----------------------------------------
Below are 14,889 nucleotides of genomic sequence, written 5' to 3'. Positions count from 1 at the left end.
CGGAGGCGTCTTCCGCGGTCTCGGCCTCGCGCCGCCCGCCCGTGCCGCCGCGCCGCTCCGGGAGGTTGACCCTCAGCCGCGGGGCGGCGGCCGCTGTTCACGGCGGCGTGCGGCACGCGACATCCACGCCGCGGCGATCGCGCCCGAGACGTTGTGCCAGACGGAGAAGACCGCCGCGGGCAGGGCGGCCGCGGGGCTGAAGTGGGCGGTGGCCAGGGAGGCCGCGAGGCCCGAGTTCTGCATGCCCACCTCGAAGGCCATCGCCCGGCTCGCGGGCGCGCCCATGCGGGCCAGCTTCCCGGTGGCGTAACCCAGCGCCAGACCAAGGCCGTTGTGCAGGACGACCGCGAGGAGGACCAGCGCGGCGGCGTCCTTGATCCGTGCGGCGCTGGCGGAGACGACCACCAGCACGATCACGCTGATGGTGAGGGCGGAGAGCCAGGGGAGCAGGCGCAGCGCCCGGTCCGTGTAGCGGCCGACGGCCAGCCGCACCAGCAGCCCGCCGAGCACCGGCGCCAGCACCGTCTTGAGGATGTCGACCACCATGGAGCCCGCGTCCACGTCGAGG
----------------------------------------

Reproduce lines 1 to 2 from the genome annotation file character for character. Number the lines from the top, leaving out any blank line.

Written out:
Below are 14,889 nucleotides of genomic sequence, written 5' to 3'. Positions count from 1 at the left end.
CGGAGGCGTCTTCCGCGGTCTCGGCCTCGCGCCGCCCGCCCGTGCCGCCGCGCCGCTCCGGGAGGTTGACCCTCAGCCGCGGGGCGGCGGCCGCTGTTCACGGCGGCGTGCGGCACGCGACATCCACGCCGCGGCGATCGCGCCCGAGACGTTGTGCCAGACGGAGAAGACCGCCGCGGGCAGGGCGGCCGCGGGGCTGAAGTGGGCGGTGGCCAGGGAGGCCGCGAGGCCCGAGTTCTGCATGCCCACCTCGAAGGCCATCGCCCGGCTCGCGGGCGCGCCCATGCGGGCCAGCTTCCCGGTGGCGTAACCCAGCGCCAGACCAAGGCCGTTGTGCAGGACGACCGCGAGGAGGACCAGCGCGGCGGCGTCCTTGATCCGTGCGGCGCTGGCGGAGACGACCACCAGCACGATCACGCTGATGGTGAGGGCGGAGAGCCAGGGGAGCAGGCGCAGCGCCCGGTCCGTGTAGCGGCCGACGGCCAGCCGCACCAGCAGCCCGCCGAGCACCGGCGCCAGCACCGTCTTGAGGATGTCGACCACCATGGAGCCCGCGTCCACGTCGAGG